Samsung chief Lee Jae-yong has been arrested on bribery charges

Employees walk past logos of Samsung Group at its headquarters in Seoul

Employees walk past logos of Samsung Group at its headquarters in Seoul

The Samsung heir, Lee Jae-yong, has been formally arrested as part of a probe into the "Choi-gate" corruption and influence-peddling scandal that led to the impeachment of Park Geun-Hye as South Korea's president.

Prosecutors claim Samsung paid up to 43 billion won ($37.6 million) in bribes to South Korean officials to secure government favors, primarily relating to the merger of two Samsung units.

"The rationale for and the necessity of (Lee's) arrest is acknowledged considering the new charges and additional evidence collected", the court told reporters in a text message.

Lee had been waiting for the decision at a Seoul detention center, Bloomberg reported.

Since his father was incapacitated by a hear attack previous year, Lee has been attempting to run the company, however, his progress has been impeded first by the Note 7 scandal and then, by Samsung's alleged involvement with the highly publicized corruption case involving the South Korean President. It may take as long as 18 months for a trial or verdict, Bloomberg said. The special counsel also asked for a warrant for the arrest of Samsung Electronics President Park Sang-jin but the court rejected it, saying " it is hard to recognize the necessity and reason for the arrest". Samsung declined to comment.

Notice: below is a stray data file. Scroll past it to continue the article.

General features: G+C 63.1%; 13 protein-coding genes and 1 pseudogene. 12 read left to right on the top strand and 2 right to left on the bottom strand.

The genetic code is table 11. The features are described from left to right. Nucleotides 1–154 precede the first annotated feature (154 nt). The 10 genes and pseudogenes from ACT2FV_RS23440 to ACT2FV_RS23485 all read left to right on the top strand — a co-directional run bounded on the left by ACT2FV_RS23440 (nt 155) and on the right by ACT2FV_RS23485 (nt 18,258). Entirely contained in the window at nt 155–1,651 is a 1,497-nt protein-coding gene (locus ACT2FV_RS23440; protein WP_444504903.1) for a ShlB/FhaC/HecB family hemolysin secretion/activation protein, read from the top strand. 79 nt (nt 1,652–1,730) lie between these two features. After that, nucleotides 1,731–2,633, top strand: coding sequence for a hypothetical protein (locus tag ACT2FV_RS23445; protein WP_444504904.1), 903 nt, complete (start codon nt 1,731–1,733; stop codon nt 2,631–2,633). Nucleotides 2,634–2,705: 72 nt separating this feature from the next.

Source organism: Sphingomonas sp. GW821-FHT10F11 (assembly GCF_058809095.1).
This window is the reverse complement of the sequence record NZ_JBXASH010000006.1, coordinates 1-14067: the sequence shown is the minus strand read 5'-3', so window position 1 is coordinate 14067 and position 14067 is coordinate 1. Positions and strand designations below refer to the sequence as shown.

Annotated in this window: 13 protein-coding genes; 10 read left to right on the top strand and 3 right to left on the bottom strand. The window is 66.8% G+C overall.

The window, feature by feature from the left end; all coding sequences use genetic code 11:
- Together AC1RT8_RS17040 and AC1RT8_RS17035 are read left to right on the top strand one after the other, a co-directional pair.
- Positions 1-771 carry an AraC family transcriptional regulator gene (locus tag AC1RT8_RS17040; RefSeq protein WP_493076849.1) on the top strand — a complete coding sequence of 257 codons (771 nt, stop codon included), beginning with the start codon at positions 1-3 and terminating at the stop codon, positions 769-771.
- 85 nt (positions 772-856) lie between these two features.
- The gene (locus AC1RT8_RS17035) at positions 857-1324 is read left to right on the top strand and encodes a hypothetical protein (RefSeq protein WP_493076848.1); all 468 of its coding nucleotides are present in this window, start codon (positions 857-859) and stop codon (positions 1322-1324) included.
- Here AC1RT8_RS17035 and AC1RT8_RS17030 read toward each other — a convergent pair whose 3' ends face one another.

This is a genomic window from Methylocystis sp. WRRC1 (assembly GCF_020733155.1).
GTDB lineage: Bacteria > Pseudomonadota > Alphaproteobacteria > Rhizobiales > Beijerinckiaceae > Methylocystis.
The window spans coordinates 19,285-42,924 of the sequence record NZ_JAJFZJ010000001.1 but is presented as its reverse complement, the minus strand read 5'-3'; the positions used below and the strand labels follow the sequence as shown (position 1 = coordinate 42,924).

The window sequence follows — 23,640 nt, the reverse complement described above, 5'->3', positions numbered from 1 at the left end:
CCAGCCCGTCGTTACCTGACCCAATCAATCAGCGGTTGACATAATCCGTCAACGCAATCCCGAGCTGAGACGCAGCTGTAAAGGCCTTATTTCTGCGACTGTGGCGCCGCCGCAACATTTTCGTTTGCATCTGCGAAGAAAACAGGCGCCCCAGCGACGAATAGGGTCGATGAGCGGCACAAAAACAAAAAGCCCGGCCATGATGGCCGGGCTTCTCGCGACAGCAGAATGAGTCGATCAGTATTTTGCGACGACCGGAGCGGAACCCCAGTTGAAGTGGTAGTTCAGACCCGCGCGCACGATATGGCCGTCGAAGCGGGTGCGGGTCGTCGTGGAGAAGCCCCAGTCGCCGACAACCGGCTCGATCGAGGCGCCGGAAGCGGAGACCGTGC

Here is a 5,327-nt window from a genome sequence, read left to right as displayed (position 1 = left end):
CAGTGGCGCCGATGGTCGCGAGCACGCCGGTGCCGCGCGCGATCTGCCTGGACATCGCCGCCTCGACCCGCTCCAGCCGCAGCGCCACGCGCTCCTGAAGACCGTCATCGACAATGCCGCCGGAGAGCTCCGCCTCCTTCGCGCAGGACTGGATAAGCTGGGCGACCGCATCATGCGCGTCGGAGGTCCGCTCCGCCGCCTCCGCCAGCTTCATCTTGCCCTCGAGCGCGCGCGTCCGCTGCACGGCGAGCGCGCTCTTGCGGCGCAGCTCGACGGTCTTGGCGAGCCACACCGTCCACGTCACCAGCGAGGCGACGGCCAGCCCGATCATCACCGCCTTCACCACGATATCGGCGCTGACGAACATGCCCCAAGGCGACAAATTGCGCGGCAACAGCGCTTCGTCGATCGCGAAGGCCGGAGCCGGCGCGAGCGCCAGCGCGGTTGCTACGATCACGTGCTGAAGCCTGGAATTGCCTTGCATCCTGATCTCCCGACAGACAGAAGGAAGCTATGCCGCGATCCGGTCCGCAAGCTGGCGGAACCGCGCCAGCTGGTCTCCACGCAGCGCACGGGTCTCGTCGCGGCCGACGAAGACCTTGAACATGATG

Samsung Group, which oversees almost 60 affiliate companies, has denied allegations that it provided financial aid to Ms Park's confidante Choi Soon Sil in return for political favours.

Despite this and the massive recall of its Galaxy 7 smartphone, which stemmed from a critical battery problem, Samsung Electronics shares are up by 60% over the past year.

Unless significant new evidence has emerged, it is highly unusual for a prosecutor to apply for an arrest warrant for a criminal suspect for a second time. That merger helped to give more control of Samsung over to Lee's family.

His grandfather and founder of Samsung Group Lee Byung-chul faced smuggling charges in 1966 but his son was jailed instead of him. The court rejected the request to detain Samsung Electronics President Park Sang-jin.

Lee has become the first Samsung boss to be arrested.

But the deal went through after Seoul's state pension fund - a major Samsung shareholder - approved it.

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